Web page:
Where to start your painting?  Strong colors and yellow tones are not currently where the buying market is, so its best to start be repainting rooms that are currently wallpapered (also not popular with buyers unless the wallpaper is pretty new and very trendy) and rooms that are painted the strongest colors.  In an ideal world, you will ultimately create an interior aesthetic that, while ever room does not need to be the same, the colors blend nicely together.

Experience Makes

The Difference

If you’re moving across town, from elsewhere in the state, or even relocating
across the country, I can help you find the perfect home! 

Spring Selling

Spring Selling

With the weather warming up outside, any tips for selling our home?

Spring is in fact in full swing! With the bright sunshine and warming temperatures, it’s a great time to be focused on making sure the outside of your home is looking it’s best. Whether you are thinking of selling your home or not this year, a yearly exterior audit of your home is always a good idea to keep it in its best possible condition. But if you are selling, curb appeal is critical to attract buyers. Start with the front of your home and work your way back to your non-public spaces. Make sure you have cleaned out your planting beds from the fall. Rake out any leaves, trim back shrubs. Order fresh mulch. Plant colorful annuals in your planters. Review your lawn and make sure it is in good shape. If there are bare spots, reseed them. If you have large trees on your property, make sure they are all healthy and any dead limbs are removed.

This is also a great time to make sure your gutters are clean – gutters full of leaves suggest a homeowner isn’t up on their maintenance. Be sure to have your windows cleaned inside and out. With the sun streaming in through the windows, all of the winter dirt is very apparent so its important to make sure they are crystal clear (this will also improve your photos!) Take the time to put out your outdoor furniture. Be sure patios and porches are well swept. Step back from your home and see whether your paint is in good shape- – if there are areas that are peeling, have the scraped and repainted. Be sure the front door is clean and nicely painted. Remove all seasonal décor (Christmas wreaths and lights). Ask a friend to stop by and do a quick walk-around for any areas that need attention – a fresh eye is always likely to catch those things you have gotten used to and overlook. Need help finding service providers? Reach out and I’m happy to share my lists.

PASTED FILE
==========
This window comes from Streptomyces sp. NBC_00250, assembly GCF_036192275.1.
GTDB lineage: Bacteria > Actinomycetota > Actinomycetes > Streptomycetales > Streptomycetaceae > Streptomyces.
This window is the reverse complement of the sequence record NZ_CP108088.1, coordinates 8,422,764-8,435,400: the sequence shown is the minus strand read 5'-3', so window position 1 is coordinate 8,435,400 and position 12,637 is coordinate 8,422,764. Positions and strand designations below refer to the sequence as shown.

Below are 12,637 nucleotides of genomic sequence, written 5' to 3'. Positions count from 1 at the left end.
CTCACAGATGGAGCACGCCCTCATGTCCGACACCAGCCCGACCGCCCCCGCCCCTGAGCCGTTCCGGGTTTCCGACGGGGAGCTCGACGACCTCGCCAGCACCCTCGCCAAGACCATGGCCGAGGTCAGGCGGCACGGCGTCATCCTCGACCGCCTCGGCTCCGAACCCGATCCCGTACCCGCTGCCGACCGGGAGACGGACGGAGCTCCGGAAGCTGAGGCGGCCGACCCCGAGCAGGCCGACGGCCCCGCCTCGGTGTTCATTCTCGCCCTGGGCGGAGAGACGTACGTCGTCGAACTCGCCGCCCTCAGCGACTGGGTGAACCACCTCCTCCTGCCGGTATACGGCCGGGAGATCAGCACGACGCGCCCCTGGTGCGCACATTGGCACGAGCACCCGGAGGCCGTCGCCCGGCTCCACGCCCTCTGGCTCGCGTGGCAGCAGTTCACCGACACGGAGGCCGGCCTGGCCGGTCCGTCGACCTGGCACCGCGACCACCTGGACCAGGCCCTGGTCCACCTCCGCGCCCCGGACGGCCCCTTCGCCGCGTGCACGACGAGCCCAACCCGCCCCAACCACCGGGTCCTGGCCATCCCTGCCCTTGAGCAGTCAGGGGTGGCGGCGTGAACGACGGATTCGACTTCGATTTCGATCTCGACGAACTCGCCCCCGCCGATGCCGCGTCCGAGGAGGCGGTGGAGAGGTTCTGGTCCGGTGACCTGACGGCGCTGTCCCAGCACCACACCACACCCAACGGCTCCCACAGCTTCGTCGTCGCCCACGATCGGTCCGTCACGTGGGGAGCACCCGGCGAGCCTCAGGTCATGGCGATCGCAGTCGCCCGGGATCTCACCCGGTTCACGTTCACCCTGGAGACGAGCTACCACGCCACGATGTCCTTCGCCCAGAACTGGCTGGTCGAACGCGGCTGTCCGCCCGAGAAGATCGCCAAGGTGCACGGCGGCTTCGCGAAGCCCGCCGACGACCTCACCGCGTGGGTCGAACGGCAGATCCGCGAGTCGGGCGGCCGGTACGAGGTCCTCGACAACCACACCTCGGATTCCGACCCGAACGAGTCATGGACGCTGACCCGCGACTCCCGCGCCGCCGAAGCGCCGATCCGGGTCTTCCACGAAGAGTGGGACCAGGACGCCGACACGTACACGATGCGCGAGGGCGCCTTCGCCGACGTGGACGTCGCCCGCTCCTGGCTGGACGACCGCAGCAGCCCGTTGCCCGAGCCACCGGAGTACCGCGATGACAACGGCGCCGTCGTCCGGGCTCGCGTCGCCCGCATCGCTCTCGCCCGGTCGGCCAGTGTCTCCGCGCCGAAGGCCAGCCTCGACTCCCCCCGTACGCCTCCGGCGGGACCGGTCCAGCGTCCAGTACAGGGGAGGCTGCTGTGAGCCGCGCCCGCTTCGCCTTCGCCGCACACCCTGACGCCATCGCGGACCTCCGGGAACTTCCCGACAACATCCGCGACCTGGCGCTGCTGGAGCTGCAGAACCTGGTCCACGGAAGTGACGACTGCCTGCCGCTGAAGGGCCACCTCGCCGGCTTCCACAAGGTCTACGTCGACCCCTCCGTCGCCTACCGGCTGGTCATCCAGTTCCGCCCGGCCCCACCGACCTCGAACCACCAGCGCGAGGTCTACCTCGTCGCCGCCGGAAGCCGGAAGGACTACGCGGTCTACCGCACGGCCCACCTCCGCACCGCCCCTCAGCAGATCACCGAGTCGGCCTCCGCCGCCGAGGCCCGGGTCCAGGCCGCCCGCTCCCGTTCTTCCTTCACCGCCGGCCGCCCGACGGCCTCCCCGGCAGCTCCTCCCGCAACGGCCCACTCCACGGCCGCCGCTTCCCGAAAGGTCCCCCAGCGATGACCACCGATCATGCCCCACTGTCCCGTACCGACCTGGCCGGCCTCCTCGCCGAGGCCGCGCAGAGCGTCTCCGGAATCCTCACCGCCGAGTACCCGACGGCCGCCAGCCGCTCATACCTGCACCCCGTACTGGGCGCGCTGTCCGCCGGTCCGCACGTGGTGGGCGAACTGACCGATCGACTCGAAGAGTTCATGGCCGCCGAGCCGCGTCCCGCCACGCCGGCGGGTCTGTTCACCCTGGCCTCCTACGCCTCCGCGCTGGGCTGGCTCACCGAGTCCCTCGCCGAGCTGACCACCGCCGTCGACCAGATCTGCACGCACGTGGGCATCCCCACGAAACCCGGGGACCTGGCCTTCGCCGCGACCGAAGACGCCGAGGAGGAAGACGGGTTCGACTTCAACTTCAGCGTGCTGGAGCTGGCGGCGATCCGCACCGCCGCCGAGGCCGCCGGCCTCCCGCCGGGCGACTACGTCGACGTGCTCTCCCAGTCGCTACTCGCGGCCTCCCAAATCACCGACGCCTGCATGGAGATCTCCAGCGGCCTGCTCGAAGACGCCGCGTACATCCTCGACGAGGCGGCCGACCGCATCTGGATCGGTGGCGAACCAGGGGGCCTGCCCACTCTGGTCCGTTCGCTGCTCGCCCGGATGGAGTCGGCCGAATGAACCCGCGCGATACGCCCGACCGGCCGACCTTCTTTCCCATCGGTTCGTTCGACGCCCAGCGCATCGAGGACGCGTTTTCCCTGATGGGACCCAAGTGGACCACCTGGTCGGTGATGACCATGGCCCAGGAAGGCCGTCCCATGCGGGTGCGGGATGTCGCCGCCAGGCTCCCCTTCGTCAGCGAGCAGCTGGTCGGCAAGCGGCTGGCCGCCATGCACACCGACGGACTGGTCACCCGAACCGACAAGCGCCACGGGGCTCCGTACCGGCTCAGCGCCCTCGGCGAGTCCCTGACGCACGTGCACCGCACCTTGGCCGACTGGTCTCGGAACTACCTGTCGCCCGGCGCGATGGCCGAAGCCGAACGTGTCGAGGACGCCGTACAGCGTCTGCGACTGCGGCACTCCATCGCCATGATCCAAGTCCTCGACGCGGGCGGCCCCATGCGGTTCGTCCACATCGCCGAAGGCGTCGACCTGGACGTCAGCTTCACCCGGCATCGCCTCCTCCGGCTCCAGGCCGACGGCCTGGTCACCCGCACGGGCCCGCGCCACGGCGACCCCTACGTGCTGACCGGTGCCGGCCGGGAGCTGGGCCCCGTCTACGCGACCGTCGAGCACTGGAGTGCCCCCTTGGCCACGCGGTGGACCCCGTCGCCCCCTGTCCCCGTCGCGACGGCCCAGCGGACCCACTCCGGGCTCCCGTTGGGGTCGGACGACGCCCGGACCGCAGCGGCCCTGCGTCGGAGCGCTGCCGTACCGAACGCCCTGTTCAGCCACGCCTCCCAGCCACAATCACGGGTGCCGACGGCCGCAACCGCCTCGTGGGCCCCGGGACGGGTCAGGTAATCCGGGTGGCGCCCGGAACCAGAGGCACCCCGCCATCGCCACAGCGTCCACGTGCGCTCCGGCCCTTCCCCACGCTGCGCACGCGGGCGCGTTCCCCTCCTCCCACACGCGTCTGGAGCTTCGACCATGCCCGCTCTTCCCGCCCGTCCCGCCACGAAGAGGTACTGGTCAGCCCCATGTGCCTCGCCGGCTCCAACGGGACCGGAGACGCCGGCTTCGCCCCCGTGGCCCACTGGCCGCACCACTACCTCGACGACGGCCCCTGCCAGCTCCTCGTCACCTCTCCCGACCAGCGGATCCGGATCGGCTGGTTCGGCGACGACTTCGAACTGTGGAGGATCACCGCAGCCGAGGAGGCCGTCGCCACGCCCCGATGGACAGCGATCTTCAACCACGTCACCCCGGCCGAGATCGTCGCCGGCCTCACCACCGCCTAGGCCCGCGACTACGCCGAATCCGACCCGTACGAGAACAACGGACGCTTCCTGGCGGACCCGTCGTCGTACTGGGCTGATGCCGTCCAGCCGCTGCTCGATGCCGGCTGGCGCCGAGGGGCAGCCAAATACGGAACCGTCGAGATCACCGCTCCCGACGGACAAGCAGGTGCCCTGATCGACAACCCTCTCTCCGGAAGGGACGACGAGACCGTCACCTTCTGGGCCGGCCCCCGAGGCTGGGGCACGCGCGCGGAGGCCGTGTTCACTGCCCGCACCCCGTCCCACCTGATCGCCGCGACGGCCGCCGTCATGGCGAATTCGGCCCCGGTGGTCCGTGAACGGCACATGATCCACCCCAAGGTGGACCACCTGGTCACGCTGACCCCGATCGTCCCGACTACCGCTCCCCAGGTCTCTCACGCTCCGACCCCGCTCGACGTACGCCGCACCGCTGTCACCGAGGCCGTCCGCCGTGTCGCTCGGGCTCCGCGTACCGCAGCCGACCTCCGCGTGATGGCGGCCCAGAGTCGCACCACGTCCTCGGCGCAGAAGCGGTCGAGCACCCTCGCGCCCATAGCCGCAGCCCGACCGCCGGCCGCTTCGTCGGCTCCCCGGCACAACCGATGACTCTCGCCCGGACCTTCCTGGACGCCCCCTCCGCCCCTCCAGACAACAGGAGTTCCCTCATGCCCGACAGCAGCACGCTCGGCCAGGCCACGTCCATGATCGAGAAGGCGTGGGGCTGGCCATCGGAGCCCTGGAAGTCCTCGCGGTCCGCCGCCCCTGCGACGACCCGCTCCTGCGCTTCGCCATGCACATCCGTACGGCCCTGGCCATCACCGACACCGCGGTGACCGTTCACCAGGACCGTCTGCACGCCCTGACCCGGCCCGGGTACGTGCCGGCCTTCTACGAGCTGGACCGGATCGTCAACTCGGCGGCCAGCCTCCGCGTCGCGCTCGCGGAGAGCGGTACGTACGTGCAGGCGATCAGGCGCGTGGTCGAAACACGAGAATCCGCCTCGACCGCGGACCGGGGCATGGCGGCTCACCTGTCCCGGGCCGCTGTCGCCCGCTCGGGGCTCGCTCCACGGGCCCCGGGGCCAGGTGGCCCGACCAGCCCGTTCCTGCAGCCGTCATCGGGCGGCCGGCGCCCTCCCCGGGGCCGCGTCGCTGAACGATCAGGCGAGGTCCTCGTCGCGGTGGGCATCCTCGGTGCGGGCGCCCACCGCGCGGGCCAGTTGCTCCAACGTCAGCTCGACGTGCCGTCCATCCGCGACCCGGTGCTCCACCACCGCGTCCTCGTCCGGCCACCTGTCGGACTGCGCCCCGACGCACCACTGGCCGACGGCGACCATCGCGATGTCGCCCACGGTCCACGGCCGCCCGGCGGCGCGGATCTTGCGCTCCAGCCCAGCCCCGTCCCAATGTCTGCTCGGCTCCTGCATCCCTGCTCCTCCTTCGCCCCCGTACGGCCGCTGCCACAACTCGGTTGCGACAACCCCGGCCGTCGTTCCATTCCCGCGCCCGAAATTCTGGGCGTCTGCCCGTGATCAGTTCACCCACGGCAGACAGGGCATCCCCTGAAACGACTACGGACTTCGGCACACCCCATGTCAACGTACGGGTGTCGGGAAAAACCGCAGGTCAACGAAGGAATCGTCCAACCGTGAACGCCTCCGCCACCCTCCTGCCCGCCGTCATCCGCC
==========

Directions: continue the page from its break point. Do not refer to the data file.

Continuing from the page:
Spring has in fact sprung! Make sure your home is well-prepared for the strongest market of the year!

Experience Makes

The Difference

If you’re moving across town, from elsewhere in the state, or even relocating
across the country, I can help you find the perfect home! 

Holiday Decor When Trying To Sell

Holiday Decor When Trying To Sell

Our home is on the market – is it ok to show it decorated for the holidays?

Decorating for the holidays while your home is on the market is not a bad idea – homes often look their best decorated for the holidays – as long as a few basic guidelines are followed. Briefly stated, when decorating this holiday season, keep your decorations more neutral and reasonably simple.

Start by taking a more minimalist approach. You may have bins and bins of holiday decorations like I do, but when your home is on the market, its best to leave some of those decorations packed away. Choose decorations that have less of a religious theme. Snowmen, evergreen wreaths, poinsettias and nutcrackers, for example, have broad appeal. Be careful that the decorations that you do choose compliment your décor.   You may have changed the color scheme in your home since buying your holiday decorations and it’s important that they don’t clash! Don’t over-decorate the exterior of your home either. A few well placed, tasteful strands of lights or an attractive evergreen wreath can add sense of warmth to your home, but keep your inflatables packed up!

If you bring in a tree, make sure it doesn’t overwhelm the room. This year a tall, skinny tree might be the best choice so that the room doesn’t feel small. And of course, consider using decorations to highlight some of your home’s special architectural features, such as using candles to draw attention to an attractive fireplace.

When showings are scheduled, a brewing pot of mulled cider or a plate of freshly baked cookies is not only seasonably appropriate but will go along way toward creating an inviting feel for your buyers. And don’t forget – even if you normally keep your thermostat down, be sure to turn it up for showings so that buyers are comfortably warm!

Experience Makes

The Difference

If you’re moving across town, from elsewhere in the state, or even relocating
across the country, I can help you find the perfect home! 

The Value of a Deep Clean

The Value of a Deep Clean

Do we really have to have our home professionally deep cleaned before putting it on the market?

The short answer is yes, but here is why! When we live in our homes, we don’t see the dirt and the grime build up.  Even if you have your home cleaned every week, it is impossible for a weekly cleaning to keep up with the little things.  And when you want to sell your home, to achieve top dollar, it is important that your home sparkles at the highest possible level.  We are no longer in a market where buyers are happy to get any house.  We have moved back to a more traditional market and that means that sellers must take the time and incur the expense of a deep cleaning to make sure your home is squeaky clean and showing its very best.